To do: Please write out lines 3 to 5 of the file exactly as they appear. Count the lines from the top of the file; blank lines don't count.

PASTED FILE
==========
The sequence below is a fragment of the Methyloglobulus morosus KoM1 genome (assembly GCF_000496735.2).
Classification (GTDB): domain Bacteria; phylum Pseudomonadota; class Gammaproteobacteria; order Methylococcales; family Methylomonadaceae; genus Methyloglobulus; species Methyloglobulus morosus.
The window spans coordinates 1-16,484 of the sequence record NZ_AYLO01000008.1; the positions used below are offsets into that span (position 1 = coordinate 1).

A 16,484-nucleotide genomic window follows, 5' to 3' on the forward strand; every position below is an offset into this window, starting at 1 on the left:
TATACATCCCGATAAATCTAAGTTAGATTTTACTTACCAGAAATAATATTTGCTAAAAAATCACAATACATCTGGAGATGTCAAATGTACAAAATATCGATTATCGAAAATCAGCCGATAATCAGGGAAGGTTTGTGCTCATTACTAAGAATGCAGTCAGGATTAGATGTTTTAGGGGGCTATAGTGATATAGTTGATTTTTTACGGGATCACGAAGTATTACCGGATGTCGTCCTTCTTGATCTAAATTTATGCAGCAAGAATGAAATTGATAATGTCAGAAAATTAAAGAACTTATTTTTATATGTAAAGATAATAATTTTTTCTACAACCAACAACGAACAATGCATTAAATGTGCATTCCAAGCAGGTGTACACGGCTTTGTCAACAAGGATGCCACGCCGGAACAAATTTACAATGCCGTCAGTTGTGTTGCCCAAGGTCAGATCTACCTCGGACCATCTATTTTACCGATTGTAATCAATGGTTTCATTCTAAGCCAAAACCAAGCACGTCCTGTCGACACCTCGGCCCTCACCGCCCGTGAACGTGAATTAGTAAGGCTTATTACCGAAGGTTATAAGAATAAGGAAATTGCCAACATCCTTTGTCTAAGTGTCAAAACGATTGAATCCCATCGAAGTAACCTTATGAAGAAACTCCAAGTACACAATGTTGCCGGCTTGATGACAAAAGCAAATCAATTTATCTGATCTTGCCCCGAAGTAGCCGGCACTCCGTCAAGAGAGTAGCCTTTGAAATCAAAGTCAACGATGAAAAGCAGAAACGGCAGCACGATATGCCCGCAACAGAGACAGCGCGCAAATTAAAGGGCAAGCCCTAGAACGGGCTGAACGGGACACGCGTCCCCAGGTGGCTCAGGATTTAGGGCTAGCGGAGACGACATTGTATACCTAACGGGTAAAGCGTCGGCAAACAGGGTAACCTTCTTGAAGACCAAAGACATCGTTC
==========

The window spans coordinates 1-16,484 of the sequence record NZ_AYLO01000008.1; the positions used below are offsets into that span (position 1 = coordinate 1).

A 16,484-nucleotide genomic window follows, 5' to 3' on the forward strand; every position below is an offset into this window, starting at 1 on the left:
TATACATCCCGATAAATCTAAGTTAGATTTTACTTACCAGAAATAATATTTGCTAAAAAATCACAATACATCTGGAGATGTCAAATGTACAAAATATCGATTATCGAAAATCAGCCGATAATCAGGGAAGGTTTGTGCTCATTACTAAGAATGCAGTCAGGATTAGATGTTTTAGGGGGCTATAGTGATATAGTTGATTTTTTACGGGATCACGAAGTATTACCGGATGTCGTCCTTCTTGATCTAAATTTATGCAGCAAGAATGAAATTGATAATGTCAGAAAATTAAAGAACTTATTTTTATATGTAAAGATAATAATTTTTTCTACAACCAACAACGAACAATGCATTAAATGTGCATTCCAAGCAGGTGTACACGGCTTTGTCAACAAGGATGCCACGCCGGAACAAATTTACAATGCCGTCAGTTGTGTTGCCCAAGGTCAGATCTACCTCGGACCATCTATTTTACCGATTGTAATCAATGGTTTCATTCTAAGCCAAAACCAAGCACGTCCTGTCGACACCTCGGCCCTCACCGCCCGTGAACGTGAATTAGTAAGGCTTATTACCGAAGGTTATAAGAATAAGGAAATTGCCAACATCCTTTGTCTAAGTGTCAAAACGATTGAATCCCATCGAAGTAACCTTATGAAGAAACTCCAAGTACACAATGTTGCCGGCTTGATGACAAAAGCAAATCAATTTATCTGATCTTGCCCCGAAGTAGCCGGCACTCCGTCAAGAGAGTAGCCTTTGAAATCAAAGTCAACGATGAAAAGCAGAAACGGCAGCACGATATGCCCGCAACAGAGACAGCGCGCAAATTAAAGGGCAAGCCCTAGAACGGGCTGAACGGGACACGCGTCCCCAGGTGGCTCAGGATTTAGGGCTAGCGGAGACGACATTGTATACCTAACGGGTAAAGCGTCGGCAAACAGGGTAACCTTCTTGAAGACCAAAGACATCGTTC